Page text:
> The men on the ground make no attempt to hide the fact that they are Russian citizens.

        How do we know that? After saying that Russia is the sole offender in this fake war they’ve created, how can you be sure that the US or Europe won’t do the same? Just because they allow talking about drones and Barack Obama in the bad light, it doesn’t mean they won’t go as far as you accuse Russia of for the sake of winning a created problem, or for any reason at all. There are plenty of examples of the US fucking up in history and it all coming up for public to see. Just because we don’t see it all (which it probably isn’t), doesn’t mean it doesn’t exist.

        > and yet you call me a “Russia condemner,” whatever the hell that’s supposed to mean.

        As far as I see it here, that’s what you’re doing, isn’t it? You’re actively defending the US’ position and attacking Russia’s. Isn’t that what being a condemner of anything is?

        As for the depots and their weapons in general, what is to disallow them to scavenge a depot for supplies when their lives depend on it? If I were in a war, I’d be swift to find all the supplies I can lay my eye on and grab this mother home to where I can use it or prepare properly.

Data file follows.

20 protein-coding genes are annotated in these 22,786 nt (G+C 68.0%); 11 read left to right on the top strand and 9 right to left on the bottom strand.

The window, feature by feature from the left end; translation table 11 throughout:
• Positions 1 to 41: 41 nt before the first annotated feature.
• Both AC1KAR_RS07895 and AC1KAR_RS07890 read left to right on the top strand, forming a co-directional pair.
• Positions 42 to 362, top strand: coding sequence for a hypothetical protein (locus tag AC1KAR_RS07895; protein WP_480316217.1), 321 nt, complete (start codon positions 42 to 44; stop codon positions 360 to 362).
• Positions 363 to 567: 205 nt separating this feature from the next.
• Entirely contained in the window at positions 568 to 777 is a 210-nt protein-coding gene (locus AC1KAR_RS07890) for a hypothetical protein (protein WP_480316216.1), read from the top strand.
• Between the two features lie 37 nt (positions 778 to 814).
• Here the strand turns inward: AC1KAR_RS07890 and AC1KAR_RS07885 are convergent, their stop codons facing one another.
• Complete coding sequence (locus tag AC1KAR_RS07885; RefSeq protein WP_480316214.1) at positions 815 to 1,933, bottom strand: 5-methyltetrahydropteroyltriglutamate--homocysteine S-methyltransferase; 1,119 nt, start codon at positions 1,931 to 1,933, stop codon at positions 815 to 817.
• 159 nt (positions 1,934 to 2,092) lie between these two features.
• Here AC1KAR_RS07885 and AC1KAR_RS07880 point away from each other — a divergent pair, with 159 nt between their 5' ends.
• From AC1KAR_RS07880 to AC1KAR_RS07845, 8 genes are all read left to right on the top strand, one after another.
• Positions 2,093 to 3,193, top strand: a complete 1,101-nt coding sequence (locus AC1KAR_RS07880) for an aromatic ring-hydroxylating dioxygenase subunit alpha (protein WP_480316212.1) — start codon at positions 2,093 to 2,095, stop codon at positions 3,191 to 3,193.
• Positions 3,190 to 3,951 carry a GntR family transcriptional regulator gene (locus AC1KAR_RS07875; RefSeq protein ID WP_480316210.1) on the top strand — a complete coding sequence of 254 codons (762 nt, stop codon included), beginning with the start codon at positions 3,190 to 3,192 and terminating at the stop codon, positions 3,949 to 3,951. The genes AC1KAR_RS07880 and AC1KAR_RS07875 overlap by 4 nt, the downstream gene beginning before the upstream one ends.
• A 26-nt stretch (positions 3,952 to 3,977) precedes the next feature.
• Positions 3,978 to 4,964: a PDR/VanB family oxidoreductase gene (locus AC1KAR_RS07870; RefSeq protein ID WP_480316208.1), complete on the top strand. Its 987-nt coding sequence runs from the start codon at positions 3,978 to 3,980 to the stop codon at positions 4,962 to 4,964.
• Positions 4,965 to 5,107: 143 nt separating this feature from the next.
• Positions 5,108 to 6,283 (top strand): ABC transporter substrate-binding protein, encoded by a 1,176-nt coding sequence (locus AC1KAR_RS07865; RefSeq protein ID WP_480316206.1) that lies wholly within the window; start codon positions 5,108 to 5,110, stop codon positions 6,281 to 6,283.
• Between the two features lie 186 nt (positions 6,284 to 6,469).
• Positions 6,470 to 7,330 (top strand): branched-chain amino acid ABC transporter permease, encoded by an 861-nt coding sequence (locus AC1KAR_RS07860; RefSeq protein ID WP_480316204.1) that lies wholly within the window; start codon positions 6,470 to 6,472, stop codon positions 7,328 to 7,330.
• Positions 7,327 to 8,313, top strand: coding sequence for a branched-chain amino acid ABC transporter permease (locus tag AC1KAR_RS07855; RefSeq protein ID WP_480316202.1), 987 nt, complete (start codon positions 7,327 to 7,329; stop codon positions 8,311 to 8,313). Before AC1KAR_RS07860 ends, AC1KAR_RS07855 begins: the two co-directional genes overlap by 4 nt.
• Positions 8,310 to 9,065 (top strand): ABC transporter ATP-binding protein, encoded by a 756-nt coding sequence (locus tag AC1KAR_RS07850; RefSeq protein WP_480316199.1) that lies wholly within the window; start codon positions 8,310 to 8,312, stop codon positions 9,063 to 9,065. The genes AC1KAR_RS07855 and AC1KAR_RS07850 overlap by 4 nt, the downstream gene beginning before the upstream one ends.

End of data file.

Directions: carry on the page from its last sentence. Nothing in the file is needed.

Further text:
2. Big Bill Haywood Post author

        Okay clearly you are far too ignorant about this issue to discuss it. Several of your questions are akin to asking, “Hey, why were the British and Americans bombing Germany in the 40’s? What did the Germans do? Why was the Red Army attacking Germany?

        First of all, it’s not a matter of dispute that Girkin, Borodai, etc. are Russian citizens. They are back in Moscow and making public appearances. Girkin, in an interview, spoke about serving with Russian servicemen “on vacation” in Ukraine. In Putin’s press conference he made no attempt to deny that there were Russian citizens fighting in Ukraine, but said that they were “fulfilling their duty” and that they weren’t mercenaries because they weren’t paid(sure).